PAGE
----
Also, even within subjects, it can be a common mistake to assume that a student will excel in all aspects of the curriculum. For example, they may have a reading level that is very advanced for their age, but be unable to maintain this performance when it comes to writing their own stories.

5. Assign them extra work when finishing early

If a gifted student finishes some classwork or homework early, then this does not mean that you need to load them up with more work right away. You might think that doing so is helping to advance their learning. However, this can be quite far from the case. Assigning them more work is, in essence, punishing them for being smart.

At least, this is how it is oftentimes perceived by the student. Instead, it is better to praise their efforts and allow them to enjoy the added freedom their excellent work rewards them.

What you should DO with gifted students

On the flip side, there are plenty of things you should be doing in order to promote a healthy learning environment for everyone in your classroom.

6. Take your own education to a higher level

If much of the information discussed here is new to you, then it would be best to further develop your understanding of gifted students. There are plenty of courses around, both online and offline, that allow you to gain deeper insight into best practices for teaching gifted students.

In turn, you benefit from having a better knowledge on the matter of teaching and your students have a more able teacher.

7. Identify which areas they are most gifted in

As discussed above, gifted students are not necessarily gifted in all areas. It is therefore very useful to identify early on where they are gifted. In turn, you can devise a tailored approach to their learning that allows you to capitalize on their strengths and help support areas in which they are weaker. This process might take a few weeks and might require you to speak with them privately and to assess their relative mental development.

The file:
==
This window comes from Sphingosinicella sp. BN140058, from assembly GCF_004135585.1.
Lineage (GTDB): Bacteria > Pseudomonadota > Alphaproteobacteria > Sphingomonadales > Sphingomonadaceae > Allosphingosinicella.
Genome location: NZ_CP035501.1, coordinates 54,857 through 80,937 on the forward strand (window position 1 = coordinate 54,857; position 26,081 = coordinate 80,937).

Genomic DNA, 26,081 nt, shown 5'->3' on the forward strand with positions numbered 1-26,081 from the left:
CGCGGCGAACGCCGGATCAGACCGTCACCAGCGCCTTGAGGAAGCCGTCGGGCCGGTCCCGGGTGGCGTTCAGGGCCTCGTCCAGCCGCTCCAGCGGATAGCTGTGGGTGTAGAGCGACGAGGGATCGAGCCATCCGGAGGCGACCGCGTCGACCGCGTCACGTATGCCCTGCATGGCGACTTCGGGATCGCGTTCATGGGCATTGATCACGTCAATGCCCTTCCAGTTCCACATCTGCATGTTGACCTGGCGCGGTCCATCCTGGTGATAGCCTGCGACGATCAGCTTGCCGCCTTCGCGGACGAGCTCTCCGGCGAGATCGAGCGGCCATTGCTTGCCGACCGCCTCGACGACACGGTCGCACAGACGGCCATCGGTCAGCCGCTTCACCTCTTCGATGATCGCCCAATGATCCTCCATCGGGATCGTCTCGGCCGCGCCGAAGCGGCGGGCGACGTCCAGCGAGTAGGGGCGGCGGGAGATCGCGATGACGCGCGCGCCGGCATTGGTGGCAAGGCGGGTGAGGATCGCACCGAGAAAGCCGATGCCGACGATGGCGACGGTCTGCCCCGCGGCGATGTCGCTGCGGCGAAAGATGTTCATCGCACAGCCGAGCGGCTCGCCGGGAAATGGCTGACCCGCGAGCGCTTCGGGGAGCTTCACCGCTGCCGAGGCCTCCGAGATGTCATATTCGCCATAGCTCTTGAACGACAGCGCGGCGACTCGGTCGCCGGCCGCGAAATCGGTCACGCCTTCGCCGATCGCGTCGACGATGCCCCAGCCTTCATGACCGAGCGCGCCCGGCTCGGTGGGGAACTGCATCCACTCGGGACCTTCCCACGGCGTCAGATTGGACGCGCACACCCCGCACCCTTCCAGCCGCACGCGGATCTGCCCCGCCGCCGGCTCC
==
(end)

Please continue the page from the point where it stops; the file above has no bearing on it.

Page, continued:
It would also be wise to speak to other teachers that have taught or who still teach the student, and to create a plan together.

8. Include additional curriculum-approved units

Over the years, a number of curriculum units have been developed and approved which are tailor-made for gifted students. These go beyond what is typically involved in the curriculum, but do not push gifted students too far beyond their development.

There are a few different ways to find such units, and the following websites can be good places to start:

9. Create collaboration between gifted students

Isolating gifted students away from the rest of the class is never a good thing if done all the time. However, this doesn’t mean that gifted students should not be allowed to work together. Instead, pairing students who are both excelling in different areas will allow them to enhance their learning by pooling their combined skills. This collaboration doesn’t have to be fostered solely in the classroom.

Instead, finding suitable Summer programs or weekend groups could be a good place for them to discover like-minded individuals.

10. Rounding off

Just remember, every student is different, regardless of whether they are gifted or not. Every student has specific needs so should be given time and attention in order to enhance their development.

Hopefully now, you are better prepared to create the perfect environment for a gifted student whom you have the pleasure of teaching. If you’re a teacher sign up for your free funding account today.

Interesting read: Best Practices in Education